Freezing the chicken can create a similar phenomenon. The freezing process may cause myoglobin to leak out of the bones. When this protein is exposed to heat, it can range in color from pink to brown, giving the chicken an underdone appearance.
Are you making smoked chicken? If so, there might be a rosy hue beneath the surface no matter how long the meat stays on the smoker. This is known as the “smoke ring,” and it comes about when the gases in the smoke interact with the meat’s natural pigmentation.
Can You Recook Undercooked Chicken?
Let’s say that you’ve taken the chicken off the heat believing it to be done, only to find that the temperature is still hovering below the 160-degree threshold. Is it safe to recook it at this point?
The answer to that depends on how long the chicken has been off the heat. If you notice the issue right away, by all means, return the meat to the grill or smoker to finish cooking. As long as you do so within an hour or two, there shouldn’t be a problem.
If you’re pressed for time, try cutting the chicken into smaller pieces before putting it back on the heat. Chances are, you already cut into it anyway, so there’s no harm in doing so again.
Here’s where you might run into an issue. If you didn’t notice that the chicken was undercooked until the following day—say, if you had a few pieces left over and they’re clearly still raw in the middle—it’s too late to save it, even if it was promptly refrigerated.
The reasoning behind this relates to the “danger zone” at which hazardous bacteria can multiply at a rapid pace. If meat is held at temperatures between 40 and 140 degrees Fahrenheit for longer than 2 hours, it’s no longer considered safe to consume.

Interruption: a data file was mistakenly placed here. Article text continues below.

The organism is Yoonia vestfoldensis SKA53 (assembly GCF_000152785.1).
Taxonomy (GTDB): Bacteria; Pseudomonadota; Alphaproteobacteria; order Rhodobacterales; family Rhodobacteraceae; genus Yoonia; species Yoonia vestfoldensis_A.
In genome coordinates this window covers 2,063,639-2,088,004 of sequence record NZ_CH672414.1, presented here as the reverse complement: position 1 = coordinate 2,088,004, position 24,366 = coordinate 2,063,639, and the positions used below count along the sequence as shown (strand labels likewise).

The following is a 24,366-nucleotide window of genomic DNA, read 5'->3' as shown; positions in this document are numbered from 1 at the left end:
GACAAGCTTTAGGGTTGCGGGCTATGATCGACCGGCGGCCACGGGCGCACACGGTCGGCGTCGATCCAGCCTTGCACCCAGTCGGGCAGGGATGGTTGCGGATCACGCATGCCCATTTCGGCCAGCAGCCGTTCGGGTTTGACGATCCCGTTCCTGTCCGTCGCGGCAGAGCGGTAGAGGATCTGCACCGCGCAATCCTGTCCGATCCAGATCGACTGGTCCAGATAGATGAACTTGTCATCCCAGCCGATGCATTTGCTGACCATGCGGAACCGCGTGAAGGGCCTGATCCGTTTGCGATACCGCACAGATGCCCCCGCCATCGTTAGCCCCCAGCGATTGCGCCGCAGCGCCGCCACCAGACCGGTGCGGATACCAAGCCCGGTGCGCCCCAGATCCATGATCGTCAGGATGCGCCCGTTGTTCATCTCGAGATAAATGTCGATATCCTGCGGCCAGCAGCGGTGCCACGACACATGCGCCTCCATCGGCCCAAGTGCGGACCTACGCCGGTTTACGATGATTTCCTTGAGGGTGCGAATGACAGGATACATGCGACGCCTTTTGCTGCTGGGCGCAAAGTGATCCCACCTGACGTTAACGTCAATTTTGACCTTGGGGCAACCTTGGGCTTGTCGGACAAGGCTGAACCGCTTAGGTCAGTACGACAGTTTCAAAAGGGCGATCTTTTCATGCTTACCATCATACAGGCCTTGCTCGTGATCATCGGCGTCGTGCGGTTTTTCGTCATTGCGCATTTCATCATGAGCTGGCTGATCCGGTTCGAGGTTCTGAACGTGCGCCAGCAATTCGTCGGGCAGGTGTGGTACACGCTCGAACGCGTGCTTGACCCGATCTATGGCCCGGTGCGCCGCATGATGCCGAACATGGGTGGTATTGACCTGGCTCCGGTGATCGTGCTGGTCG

This means that if the chicken didn’t cook to a safe temperature and you put it in the fridge overnight, any potential bacteria will still be present in the meat. At this point, further cooking won’t be enough to eradicate the toxins.
A Word About Safe Defrosting
On a similar note, if you use the microwave to defrost chicken, you need to start cooking it right away. The microwave may have already taken the meat into the danger zone, so the only way to be safe is to bring it to 165 degrees within a reasonable time frame.
Check to see if your microwave has a defrost setting. If it doesn’t, adjust the settings so that the unit is running at 30 to 50 percent power. That’s essentially what the defrost setting does—reduce the power so that the meat will thaw without cooking through.
Remove any packaging from the chicken and place it in a microwave-safe container. Defrost for 2 minutes at a time until the meat is thawed but still raw and cool to the touch. Season and cook as desired.
If you can wait a while to cook the chicken after taking it out of the freezer, it’s preferable to use a different method. The microwave can work in a pinch, but it can lead to uneven thawing.
To have the chicken ready within an hour or so (depending on size), keep the meat wrapped and submerge it in cold water. It should thaw at a rate of about 30 minutes for each pound of chicken. As with the microwave technique, you’ll need to cook it right away.
Our favorite way to thaw meat is to keep it in the fridge overnight, or 4 to 5 hours per pound. Set it on a lower shelf, contained by a sheet pan or platter to catch any juices, and try to keep it toward the rear of the unit so that it stays nice and cold.
The Bottom Line
The best way to avoid food poisoning is to cook your meat thoroughly on the first attempt. If this doesn’t work out, you’ll need to bring it to a safe temperature within an hour or two, or all your hard work will be for naught.
Best of luck, and happy grilling!